Immediately upon graduation from BYU with my Electrical Engineering degree, I went to work for Naval Weapons Center in China Lake, CA, as a civil servant working for the Navy. The draws were the proximity to our parents (2.5 hours drive to either--not too close, not too far), the interesting work, and the security of working for the government. And the affordability of real estate (out in the high desert city of Ridgecrest).
I worked on the design of the AIM-9M, an improved version of the air-to-air heat seeking Sidewinder missile. The particular improvement of the 9M was the addition of counter-countermeasures to ignore decoy flares ejected by the target aircraft. I worked on fine tuning the electronic design through extensive lab and field testing.
One testing technique used an analog computer model of the missile circuitry and simulated input from a target jet engine, interrupted by the appearance and trajectory of the decoy flare. We measured success by the ability of the guidance electronics to ignore the flare and continue tracking the target.
Another technique was to use the actual missile electronics on a rotating table to simulate the trajectories and dynamics involved.
For field testing we set up the missile in a stationary ground station out in the desert and had jets fly over dropping flares. It was rather detailed work, and we typically worked through the night setting up the test for the following day.
But the ultimate test was shooting the missile at an actual target, which we did once (while I was there). The target drone, an old F86, was flown via remote control and the shooter was an F4 flown by a Navy test pilot. We planned the flight paths and trajectories, and stipulated two flare drops at two and three seconds after the missile launch.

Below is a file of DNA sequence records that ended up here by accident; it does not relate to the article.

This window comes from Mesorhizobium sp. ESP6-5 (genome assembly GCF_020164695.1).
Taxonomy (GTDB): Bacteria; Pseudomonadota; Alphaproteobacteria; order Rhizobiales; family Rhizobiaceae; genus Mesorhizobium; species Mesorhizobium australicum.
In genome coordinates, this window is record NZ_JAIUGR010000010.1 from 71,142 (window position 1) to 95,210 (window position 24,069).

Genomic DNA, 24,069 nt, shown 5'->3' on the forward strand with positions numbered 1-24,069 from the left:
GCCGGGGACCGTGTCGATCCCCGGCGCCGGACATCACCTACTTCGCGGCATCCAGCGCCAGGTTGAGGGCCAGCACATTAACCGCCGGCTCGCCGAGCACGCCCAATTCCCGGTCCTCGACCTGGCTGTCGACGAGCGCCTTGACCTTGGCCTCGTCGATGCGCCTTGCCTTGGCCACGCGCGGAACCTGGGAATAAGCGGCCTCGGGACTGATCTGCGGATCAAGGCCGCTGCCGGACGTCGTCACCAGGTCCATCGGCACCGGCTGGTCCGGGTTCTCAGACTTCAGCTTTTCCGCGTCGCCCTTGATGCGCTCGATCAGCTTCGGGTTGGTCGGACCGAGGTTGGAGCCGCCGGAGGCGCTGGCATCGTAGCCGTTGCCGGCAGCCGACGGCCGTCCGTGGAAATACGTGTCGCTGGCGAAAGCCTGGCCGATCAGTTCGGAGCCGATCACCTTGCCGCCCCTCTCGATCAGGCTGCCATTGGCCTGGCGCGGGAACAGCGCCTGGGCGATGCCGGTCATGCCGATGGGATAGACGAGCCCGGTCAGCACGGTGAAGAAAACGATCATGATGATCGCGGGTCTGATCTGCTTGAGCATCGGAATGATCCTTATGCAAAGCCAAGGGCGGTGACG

When I think of all the effort and expense setting up this test I still marvel at some manual means of execution. In particular, I had the task of operating the remote control switch to release the flares at the appropriate two and three second marks. Needless to say, it was a very stressful, nervous responsibility as I would be such a flagrant goat if I botched it. As the time for missile launch arrived the test pilot screamed "Fox, Fox!!" over the radio, which I later realized signified missile launch. This caught me off guard, as we hadn't practiced this detail and I thought something was amiss. But, fortunately, I went ahead with my "thousand one, thousand two - flick -thousand three - flick" of the switch, and the test ended up a great success. Looking at the detail data afterwards it seems the first flare was about 1.8 seconds, followed by the second around 2.6 seconds, the time acceleration no doubt a consequence of the heightened excitement.
But I was so relieved afterwards, both about the test success and doing my job okay. Oddly, after all these years I still feel stressful when I think about this experience, and I think I've had some nightmares about it. Maybe my version of combat PTSD. In retrospect I can hardly believe they left such a crucial job to an inexperienced junior engineer. One of the managers was standing behind me, so perhaps he would have intervened if I botched it.
I spent a memorable and satisfying two years at NWC before deciding I preferred the private sector and went to work for HP in Boise, ID.